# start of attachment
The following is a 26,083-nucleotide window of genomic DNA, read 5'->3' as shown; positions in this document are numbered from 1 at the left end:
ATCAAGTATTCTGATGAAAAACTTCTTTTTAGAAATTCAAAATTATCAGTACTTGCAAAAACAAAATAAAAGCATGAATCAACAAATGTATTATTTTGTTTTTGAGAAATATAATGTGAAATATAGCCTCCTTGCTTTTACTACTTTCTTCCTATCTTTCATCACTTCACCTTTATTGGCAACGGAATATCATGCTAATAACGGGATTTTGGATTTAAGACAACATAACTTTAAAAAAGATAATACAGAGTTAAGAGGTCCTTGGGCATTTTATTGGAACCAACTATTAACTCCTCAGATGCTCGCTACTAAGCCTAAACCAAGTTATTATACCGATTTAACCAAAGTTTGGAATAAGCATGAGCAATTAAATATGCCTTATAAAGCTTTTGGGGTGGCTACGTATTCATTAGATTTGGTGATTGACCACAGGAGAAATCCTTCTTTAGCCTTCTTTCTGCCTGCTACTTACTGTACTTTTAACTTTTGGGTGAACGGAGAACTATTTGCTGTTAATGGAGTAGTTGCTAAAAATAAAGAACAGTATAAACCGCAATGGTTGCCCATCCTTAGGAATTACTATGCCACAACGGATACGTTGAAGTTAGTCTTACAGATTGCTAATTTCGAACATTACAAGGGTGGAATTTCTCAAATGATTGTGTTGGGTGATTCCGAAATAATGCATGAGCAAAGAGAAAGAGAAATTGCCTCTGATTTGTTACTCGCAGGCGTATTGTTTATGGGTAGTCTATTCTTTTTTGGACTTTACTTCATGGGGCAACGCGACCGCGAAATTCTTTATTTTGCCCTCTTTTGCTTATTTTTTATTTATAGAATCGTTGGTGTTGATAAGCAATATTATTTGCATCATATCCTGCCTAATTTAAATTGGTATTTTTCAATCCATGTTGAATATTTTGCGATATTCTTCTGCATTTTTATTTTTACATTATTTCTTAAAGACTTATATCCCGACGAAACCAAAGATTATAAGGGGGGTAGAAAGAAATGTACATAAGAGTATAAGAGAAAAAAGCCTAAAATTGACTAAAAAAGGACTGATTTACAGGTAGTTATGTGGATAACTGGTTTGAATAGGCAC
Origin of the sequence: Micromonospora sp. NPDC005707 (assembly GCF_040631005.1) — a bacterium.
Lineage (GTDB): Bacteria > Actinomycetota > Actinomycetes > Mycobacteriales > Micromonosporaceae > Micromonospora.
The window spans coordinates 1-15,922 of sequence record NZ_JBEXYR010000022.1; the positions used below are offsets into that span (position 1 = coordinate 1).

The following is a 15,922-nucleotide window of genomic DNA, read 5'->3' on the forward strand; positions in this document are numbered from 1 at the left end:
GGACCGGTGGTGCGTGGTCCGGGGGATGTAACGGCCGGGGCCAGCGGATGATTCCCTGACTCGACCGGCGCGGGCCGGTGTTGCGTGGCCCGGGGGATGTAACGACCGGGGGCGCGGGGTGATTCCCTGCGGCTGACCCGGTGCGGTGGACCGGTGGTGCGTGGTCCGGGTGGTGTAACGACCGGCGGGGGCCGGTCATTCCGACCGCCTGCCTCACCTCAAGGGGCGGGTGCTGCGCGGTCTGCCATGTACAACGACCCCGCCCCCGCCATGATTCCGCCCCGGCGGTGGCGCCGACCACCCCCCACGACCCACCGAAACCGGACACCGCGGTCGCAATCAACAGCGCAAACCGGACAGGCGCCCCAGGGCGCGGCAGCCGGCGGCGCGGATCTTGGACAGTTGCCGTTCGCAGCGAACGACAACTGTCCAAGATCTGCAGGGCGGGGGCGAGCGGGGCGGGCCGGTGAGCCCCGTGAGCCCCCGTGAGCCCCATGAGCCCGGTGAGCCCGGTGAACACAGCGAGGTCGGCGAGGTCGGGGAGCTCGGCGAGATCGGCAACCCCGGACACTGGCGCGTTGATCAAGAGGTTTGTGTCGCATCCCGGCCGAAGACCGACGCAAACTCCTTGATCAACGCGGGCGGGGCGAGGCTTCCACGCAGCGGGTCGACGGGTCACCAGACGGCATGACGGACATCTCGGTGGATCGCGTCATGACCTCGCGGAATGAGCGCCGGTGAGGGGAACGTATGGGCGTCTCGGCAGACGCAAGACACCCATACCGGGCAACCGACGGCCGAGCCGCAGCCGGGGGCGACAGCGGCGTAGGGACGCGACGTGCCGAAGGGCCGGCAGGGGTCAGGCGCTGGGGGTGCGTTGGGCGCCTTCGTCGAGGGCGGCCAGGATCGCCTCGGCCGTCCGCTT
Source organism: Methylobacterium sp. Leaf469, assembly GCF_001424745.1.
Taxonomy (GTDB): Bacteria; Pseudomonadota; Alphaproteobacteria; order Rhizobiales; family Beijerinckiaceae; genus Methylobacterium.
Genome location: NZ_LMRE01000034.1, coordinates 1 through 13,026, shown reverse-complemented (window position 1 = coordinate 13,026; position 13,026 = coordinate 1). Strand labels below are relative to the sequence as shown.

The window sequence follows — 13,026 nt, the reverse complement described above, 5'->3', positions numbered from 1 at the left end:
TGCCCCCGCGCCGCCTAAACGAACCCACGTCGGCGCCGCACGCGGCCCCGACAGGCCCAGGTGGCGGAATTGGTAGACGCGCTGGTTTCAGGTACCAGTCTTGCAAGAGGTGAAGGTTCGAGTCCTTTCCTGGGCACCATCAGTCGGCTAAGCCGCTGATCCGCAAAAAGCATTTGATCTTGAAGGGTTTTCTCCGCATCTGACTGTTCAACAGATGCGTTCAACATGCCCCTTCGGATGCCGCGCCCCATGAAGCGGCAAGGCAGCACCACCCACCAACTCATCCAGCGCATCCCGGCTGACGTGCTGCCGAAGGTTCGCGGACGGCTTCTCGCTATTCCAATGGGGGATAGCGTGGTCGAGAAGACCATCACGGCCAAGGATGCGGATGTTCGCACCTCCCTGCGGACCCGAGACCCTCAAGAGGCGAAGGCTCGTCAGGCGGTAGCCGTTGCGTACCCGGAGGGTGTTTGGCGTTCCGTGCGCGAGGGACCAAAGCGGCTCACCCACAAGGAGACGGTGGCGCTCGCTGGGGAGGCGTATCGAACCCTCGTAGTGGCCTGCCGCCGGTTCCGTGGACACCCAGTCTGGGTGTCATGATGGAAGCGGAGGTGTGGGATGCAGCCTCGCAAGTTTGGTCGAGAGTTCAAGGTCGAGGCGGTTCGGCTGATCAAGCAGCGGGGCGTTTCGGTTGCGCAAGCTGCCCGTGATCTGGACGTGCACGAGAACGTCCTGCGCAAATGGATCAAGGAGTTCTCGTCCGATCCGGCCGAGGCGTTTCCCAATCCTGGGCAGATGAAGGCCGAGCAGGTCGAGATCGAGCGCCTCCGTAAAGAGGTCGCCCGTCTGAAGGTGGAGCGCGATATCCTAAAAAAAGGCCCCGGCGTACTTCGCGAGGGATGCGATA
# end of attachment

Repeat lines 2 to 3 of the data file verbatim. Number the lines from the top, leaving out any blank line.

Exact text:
ATCAAGTATTCTGATGAAAAACTTCTTTTTAGAAATTCAAAATTATCAGTACTTGCAAAAACAAAATAAAAGCATGAATCAACAAATGTATTATTTTGTTTTTGAGAAATATAATGTGAAATATAGCCTCCTTGCTTTTACTACTTTCTTCCTATCTTTCATCACTTCACCTTTATTGGCAACGGAATATCATGCTAATAACGGGATTTTGGATTTAAGACAACATAACTTTAAAAAAGATAATACAGAGTTAAGAGGTCCTTGGGCATTTTATTGGAACCAACTATTAACTCCTCAGATGCTCGCTACTAAGCCTAAACCAAGTTATTATACCGATTTAACCAAAGTTTGGAATAAGCATGAGCAATTAAATATGCCTTATAAAGCTTTTGGGGTGGCTACGTATTCATTAGATTTGGTGATTGACCACAGGAGAAATCCTTCTTTAGCCTTCTTTCTGCCTGCTACTTACTGTACTTTTAACTTTTGGGTGAACGGAGAACTATTTGCTGTTAATGGAGTAGTTGCTAAAAATAAAGAACAGTATAAACCGCAATGGTTGCCCATCCTTAGGAATTACTATGCCACAACGGATACGTTGAAGTTAGTCTTACAGATTGCTAATTTCGAACATTACAAGGGTGGAATTTCTCAAATGATTGTGTTGGGTGATTCCGAAATAATGCATGAGCAAAGAGAAAGAGAAATTGCCTCTGATTTGTTACTCGCAGGCGTATTGTTTATGGGTAGTCTATTCTTTTTTGGACTTTACTTCATGGGGCAACGCGACCGCGAAATTCTTTATTTTGCCCTCTTTTGCTTATTTTTTATTTATAGAATCGTTGGTGTTGATAAGCAATATTATTTGCATCATATCCTGCCTAATTTAAATTGGTATTTTTCAATCCATGTTGAATATTTTGCGATATTCTTCTGCATTTTTATTTTTACATTATTTCTTAAAGACTTATATCCCGACGAAACCAAAGATTATAAGGGGGGTAGAAAGAAATGTACATAAGAGTATAAGAGAAAAAAGCCTAAAATTGACTAAAAAAGGACTGATTTACAGGTAGTTATGTGGATAACTGGTTTGAATAGGCAC
Origin of the sequence: Micromonospora sp. NPDC005707 (assembly GCF_040631005.1) — a bacterium.